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Kernel APIs, Part 2: Deferrable functions, kernel tasklets, and work queues
For high-frequency threaded operations, the Linux kernel provides tasklets and work queues. Tasklets and work queues implement deferrable functionality and replace the older bottom-half mechanism for drivers. This article explores the use of tasklets and work queues in the kernel and shows you how to build deferrable functions with these APIs.
Also available in: Japanese   Portuguese   Spanish  
Articles 02 Mar 2010
Kernel APIs, Part 1: Invoking user-space applications from the kernel
The Linux system call interface permits user-space applications to invoke functionality in the kernel, but what about invoking user-space applications from the kernel? Explore the usermode-helper API, and learn how to invoke user-space applications and manipulate their output.
Also available in: Japanese  
Articles 16 Feb 2010
Kernel APIs, Part 3: Timers and lists in the 2.6 kernel
The Linux kernel includes a variety of APIs intended to help developers build simpler and more efficient driver and kernel applications. Two of the more common APIs that can be used for work deferral are the list management and timer APIs. Discover these APIs, and learn how to develop kernel applications with timers and lists.
Also available in: Portuguese   Spanish  
Articles 30 Mar 2010
Kernel logging: APIs and implementation
In kernel development, we useprintk for logging without much thought. But have you considered the process and underlying implementation of kernel logging? Explore the entire process of kernel logging, from printk to insertion into the user space log file.
Also available in: Japanese   Portuguese  
Articles 30 Sep 2010
Writing AIX kernel extensions
Learn how to use the AIX kernel to build routines to extend functions and create your own system calls, kernel processes, or file systems. The rapid improvements in Power architecture, combined with the enhancements of AIX(R) Version 5.3, have caused more interest than ever in AIX. This article shows you, with extensive examples, how to tap into the power of kernel extensions on AIX.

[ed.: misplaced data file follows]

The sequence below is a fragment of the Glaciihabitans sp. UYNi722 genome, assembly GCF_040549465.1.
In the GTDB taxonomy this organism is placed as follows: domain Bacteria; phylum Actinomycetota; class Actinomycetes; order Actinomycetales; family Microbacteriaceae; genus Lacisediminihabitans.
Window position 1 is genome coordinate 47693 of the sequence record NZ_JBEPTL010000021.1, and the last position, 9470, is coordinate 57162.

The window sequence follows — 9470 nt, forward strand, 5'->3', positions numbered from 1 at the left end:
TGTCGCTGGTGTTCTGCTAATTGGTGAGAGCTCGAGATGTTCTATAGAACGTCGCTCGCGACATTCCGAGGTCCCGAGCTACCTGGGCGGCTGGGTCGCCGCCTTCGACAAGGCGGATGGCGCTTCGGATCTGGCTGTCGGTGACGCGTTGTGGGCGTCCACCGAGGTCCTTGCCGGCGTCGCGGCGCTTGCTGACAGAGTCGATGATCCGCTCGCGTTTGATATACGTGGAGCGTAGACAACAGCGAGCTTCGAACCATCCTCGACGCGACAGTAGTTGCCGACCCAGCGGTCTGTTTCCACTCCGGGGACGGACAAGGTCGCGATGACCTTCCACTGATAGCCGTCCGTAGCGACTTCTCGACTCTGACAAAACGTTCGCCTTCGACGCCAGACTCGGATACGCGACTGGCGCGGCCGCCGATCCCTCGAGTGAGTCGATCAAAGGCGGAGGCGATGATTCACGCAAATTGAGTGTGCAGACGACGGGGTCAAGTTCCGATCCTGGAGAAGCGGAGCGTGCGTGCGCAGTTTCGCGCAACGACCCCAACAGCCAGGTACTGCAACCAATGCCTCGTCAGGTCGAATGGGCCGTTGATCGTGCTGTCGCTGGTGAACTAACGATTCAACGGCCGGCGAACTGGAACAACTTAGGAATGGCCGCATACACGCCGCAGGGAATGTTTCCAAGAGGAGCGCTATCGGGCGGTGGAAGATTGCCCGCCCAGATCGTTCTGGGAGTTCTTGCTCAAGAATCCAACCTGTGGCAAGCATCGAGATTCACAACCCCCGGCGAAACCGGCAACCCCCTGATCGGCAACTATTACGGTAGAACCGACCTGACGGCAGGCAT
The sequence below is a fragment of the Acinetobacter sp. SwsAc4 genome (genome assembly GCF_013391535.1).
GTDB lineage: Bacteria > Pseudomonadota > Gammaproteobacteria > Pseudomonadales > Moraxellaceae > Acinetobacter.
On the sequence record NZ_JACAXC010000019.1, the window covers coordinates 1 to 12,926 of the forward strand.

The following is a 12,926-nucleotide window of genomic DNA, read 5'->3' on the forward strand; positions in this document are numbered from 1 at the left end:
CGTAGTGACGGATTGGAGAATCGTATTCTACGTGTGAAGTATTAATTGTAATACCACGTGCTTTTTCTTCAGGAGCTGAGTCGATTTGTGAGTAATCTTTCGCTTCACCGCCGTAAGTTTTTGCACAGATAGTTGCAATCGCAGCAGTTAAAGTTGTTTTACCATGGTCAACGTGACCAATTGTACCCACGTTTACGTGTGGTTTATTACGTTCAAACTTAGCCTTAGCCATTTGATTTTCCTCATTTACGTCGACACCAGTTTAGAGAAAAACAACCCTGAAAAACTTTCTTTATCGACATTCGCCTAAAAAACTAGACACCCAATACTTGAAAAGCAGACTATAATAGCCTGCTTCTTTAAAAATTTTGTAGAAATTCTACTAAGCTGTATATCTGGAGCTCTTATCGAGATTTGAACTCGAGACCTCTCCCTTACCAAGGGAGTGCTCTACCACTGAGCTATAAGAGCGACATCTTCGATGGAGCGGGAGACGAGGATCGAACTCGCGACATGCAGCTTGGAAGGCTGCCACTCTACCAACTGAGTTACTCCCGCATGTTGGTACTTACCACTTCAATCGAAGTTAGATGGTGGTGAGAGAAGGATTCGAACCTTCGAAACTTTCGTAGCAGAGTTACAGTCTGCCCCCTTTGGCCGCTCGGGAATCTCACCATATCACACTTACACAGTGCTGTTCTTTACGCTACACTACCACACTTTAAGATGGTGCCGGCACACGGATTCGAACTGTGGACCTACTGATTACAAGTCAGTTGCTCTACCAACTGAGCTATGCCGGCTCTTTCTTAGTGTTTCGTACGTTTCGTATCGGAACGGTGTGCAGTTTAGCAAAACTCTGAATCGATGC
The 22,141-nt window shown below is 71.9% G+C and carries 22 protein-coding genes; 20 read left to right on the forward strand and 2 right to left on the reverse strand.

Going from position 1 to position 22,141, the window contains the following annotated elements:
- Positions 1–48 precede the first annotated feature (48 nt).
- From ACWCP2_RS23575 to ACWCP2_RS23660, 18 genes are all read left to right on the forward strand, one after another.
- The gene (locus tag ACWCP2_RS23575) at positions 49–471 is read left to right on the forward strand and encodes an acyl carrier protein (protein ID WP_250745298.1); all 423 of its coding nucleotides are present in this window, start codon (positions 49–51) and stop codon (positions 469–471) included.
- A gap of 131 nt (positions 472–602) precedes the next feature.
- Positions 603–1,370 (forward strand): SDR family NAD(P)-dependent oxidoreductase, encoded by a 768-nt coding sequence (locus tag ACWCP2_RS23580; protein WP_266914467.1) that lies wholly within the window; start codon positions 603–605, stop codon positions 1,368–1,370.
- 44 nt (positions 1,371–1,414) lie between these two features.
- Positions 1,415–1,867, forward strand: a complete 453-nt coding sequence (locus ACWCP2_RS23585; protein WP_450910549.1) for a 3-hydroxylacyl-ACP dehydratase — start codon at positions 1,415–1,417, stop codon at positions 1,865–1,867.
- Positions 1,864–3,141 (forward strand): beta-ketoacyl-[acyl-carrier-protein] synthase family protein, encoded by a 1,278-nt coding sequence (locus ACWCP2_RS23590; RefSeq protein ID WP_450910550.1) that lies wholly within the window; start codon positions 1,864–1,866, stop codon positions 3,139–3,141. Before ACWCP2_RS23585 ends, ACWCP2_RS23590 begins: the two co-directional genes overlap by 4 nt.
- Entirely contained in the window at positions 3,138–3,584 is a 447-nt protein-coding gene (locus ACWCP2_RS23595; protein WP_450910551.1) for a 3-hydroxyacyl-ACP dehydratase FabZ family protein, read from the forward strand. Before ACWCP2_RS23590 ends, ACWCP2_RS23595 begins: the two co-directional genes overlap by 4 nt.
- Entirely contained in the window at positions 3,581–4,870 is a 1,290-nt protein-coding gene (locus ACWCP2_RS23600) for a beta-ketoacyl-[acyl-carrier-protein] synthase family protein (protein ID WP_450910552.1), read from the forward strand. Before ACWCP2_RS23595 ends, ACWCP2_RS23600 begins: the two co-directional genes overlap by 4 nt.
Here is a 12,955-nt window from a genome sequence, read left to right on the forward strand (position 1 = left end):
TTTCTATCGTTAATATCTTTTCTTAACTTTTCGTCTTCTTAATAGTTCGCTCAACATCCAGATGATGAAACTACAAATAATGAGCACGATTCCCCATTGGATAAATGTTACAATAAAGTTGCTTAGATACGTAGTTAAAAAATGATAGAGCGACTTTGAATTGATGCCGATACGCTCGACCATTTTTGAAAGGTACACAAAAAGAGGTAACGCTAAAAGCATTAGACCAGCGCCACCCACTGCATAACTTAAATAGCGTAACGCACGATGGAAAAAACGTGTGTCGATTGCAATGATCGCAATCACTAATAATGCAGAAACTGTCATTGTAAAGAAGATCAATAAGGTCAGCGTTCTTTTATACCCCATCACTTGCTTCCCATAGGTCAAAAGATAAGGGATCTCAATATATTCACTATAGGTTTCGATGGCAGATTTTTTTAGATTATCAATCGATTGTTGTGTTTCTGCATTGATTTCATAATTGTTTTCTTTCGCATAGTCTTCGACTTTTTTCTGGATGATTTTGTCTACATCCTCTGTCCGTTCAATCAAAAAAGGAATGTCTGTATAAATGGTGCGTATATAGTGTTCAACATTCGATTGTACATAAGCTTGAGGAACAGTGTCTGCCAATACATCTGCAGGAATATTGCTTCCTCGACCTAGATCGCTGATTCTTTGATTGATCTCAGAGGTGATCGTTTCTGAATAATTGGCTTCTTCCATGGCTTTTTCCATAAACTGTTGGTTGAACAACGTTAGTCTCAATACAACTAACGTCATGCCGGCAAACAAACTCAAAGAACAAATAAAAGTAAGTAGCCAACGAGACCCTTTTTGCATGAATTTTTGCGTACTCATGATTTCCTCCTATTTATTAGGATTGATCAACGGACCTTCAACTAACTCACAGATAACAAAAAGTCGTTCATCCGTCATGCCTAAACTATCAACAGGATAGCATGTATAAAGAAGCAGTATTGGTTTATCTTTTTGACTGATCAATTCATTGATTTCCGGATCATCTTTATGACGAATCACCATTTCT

Also available in: Chinese  
Articles 15 Aug 2006
User space memory access from the Linux kernel
As the kernel and user space exist in different virtual address spaces, there are special considerations for moving data between them. Explore the ideas behind virtual address spaces and the kernel APIs for data movement to and from user space, and learn some of the other mapping techniques used to map memory.
Also available in: Russian   Japanese   Portuguese  
Articles 11 Aug 2010
TASK_KILLABLE: New process state in Linux
Linux kernel 2.6.25 introduced a new process state for putting processes to sleep called TASK_KILLABLE, which offers an alternative to the efficient but potentially unkillable TASK_UNINTERRUPTIBLE and the easy-to-awaken but safer TASK_INTERRUPTIBLE. TASK_KILLABLE is the outcome of an issue raised in 2002 about the OpenAFS file system driver waiting for an event interruptibly after blocking all signals. This new sleeping state echoes TASK_UNINTERRUPTIBLE with the ability to respond to fatal signals. In this article, the author sheds light on this area and, using examples from 2.6.26 and an earlier version, 2.6.18, discusses the related changes to the Linux kernel and the new APIs that resulted from these changes.
Also available in: Russian   Japanese  
Articles 30 Sep 2008
Emulation and computing history
Everything we have today is derived from older computing systems, many of which no longer have functioning hardware you can use. Learn how the Computer History Simulation Project brings this hardware (and operating systems and applications) back to life so they can be enjoyed by a new generation.
Also available in: Russian   Japanese   Portuguese  
Articles 22 Mar 2011
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